Measles: Over 500 cases in Swansea epidemic

Public Health Wales has renewed its appeal for children to be vaccinated

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The number of people diagnosed with measles in an area at the centre of an epidemic has passed the 500 mark, Public Health Wales (PHW) says.

Latest figures show there are now 541 cases in and around Swansea.

The figures have gone up by more than 100 in a week and health experts are urging parents to ensure their children receive the MMR vaccine.

The epidemic has also prompted some babies to be offered the jab seven months earlier than recommended.

PHW said that cases continue to be reported across Wales, with the majority in Abertawe Bro Morgannwg, Powys and Hywel Dda health board areas.

It warned that the risk of unvaccinated children coming into contact with those already infected is "increasing every day".

MEASLES OUTBREAKS

The measles outbreak centred on Swansea is certainly significant.

Experts in Wales fear it could reach the level of the Dublin outbreak of 1999-2000, when over 1,200 children were affected and three died.

There have been other smaller outbreaks more recently in England, including one last year which was centred around Merseyside.

But in the whole of the north west in 2012 there were just 865 measles cases.

Most of the more than 500 people affected in Wales are school-age children who have not had the MMR jab.

Vaccine uptake in the affected areas is around 89%.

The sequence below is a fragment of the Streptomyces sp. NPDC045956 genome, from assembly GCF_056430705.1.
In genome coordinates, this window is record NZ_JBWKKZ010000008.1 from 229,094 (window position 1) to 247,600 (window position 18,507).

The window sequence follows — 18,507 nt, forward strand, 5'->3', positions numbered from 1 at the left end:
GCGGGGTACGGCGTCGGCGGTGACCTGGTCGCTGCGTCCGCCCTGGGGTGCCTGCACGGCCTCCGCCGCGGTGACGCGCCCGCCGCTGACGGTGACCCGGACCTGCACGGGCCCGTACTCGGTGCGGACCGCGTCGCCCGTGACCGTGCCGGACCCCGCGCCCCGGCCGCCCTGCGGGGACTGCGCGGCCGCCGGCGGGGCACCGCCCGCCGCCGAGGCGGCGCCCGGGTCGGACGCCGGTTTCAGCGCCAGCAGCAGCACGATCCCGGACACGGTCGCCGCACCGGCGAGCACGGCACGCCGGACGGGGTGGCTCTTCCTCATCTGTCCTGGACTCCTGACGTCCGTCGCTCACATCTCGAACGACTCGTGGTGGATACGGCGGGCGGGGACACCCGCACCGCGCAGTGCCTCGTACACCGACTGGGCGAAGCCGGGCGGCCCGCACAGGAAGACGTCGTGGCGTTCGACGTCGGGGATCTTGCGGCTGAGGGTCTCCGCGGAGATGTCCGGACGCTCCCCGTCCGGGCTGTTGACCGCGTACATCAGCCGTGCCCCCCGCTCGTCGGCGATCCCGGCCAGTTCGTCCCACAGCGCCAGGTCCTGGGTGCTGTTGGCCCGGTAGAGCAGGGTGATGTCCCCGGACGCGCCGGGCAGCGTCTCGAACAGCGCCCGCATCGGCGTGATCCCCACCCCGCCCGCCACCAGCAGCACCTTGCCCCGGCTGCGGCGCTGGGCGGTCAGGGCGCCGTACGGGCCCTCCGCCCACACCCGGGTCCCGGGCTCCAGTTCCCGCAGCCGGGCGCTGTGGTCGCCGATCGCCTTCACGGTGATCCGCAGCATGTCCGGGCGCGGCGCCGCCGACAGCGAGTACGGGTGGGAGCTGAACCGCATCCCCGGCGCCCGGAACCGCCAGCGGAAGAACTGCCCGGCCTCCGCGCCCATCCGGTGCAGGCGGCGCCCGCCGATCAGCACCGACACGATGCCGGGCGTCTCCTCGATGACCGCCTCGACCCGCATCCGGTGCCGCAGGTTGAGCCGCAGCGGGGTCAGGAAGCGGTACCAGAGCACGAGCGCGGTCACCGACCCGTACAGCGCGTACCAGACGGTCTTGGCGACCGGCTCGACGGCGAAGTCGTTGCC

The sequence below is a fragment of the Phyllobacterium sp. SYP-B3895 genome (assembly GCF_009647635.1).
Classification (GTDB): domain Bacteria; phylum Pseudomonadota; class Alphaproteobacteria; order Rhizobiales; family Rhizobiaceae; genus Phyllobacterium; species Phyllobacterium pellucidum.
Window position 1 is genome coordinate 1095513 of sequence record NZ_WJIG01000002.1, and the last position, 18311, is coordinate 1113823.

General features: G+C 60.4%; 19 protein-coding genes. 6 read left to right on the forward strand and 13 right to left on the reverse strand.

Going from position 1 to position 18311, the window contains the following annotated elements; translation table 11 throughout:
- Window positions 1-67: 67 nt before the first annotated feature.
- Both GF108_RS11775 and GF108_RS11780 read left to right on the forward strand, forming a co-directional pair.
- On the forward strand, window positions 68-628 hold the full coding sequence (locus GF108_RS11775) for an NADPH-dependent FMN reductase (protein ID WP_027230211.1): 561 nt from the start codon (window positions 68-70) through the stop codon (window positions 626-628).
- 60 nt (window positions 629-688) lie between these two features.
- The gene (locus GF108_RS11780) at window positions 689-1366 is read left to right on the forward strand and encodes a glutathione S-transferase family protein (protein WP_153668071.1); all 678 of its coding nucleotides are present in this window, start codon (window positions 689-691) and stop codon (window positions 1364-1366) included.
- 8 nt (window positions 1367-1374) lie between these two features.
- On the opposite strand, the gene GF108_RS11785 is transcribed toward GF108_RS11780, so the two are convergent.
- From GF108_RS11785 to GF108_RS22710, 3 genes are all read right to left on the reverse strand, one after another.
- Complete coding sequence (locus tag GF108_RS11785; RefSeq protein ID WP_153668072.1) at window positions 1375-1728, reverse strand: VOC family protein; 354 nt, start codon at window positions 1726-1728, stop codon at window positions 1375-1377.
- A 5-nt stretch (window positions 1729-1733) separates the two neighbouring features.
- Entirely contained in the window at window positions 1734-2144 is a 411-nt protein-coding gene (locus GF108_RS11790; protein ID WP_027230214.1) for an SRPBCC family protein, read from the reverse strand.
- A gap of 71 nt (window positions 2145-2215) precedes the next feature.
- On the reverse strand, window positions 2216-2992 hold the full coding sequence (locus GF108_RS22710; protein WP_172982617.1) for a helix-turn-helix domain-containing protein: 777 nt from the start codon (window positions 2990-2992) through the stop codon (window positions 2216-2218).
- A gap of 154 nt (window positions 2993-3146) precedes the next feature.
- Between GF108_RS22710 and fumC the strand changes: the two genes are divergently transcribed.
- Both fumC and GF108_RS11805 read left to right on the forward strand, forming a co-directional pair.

It added that it was "just a matter of time" before a child was left with serious and permanent complications, such as eye disorders, deafness or brain damage, or even dies.

Parents have been urged to use the Easter holidays to get their children vaccinated.

PHW has also taken the more unusual step of allowing babies as young as six months old to have an MMR jab, if they live or travel to the epidemic 'hotspots' of Swansea or Neath Port Talbot.

In some cases it would mean children getting three doses of MMR instead of the usual two.

In addition to the early jab, they would still receive the recommended vaccine at around 13 months of age and have a booster jab at around three years four months.

A spokesman said having three doses of the vaccine was safe but only usually offered during an epidemic.

Meanwhile, drop in MMR vaccination clinics will be held at the following locations between 10:00 BST and 16:00 BST on Saturday: Morriston and Singleton Hospitals in Swansea; Princess of Wales Hospital, Bridgend; and Neath Port Talbot Hospital.

An Abertawe Bro Morgannwg University Health Board spokesperson said no appointments were necessary, and while they were targeting children and adolescents who have not had their scheduled MMR jabs, no-one will be turned away including adults.

'Effective and safe'

PHW had previously said it was disappointed in the number of children being vaccinated, with only 100 of the 3,800 susceptible children aged over two in the Swansea area having the jab last week.

But Dr Marion Lyons, director of health protection for PHW, said it appeared the uptake of the MMR was now improving.

"We are starting to see parents bringing unprotected children to get vaccinated, showing that they're taking the outbreak seriously and have confidence in the jab as the best way of protecting their children," she said.

"Unfortunately some parents are continuing to put their children at unnecessary risk of catching this potentially serious disease.

"They need to get their children vaccinated without delay.

"The MMR jab is recommended by the World Health Organization, UK Department of Health and Public Health Wales as the most effective and safe way to protect children against measles.

"The alarming numbers of cases of measles and continuing spread of the disease in Wales illustrates how vital it is for parents to get their children vaccinated."

Some GP surgeries have responded to the epidemic by offering extra clinics for the MMR vaccine.

Swansea GP Dr Dai Lloyd said his surgery had seen people queuing for the vaccine following the outbreak.

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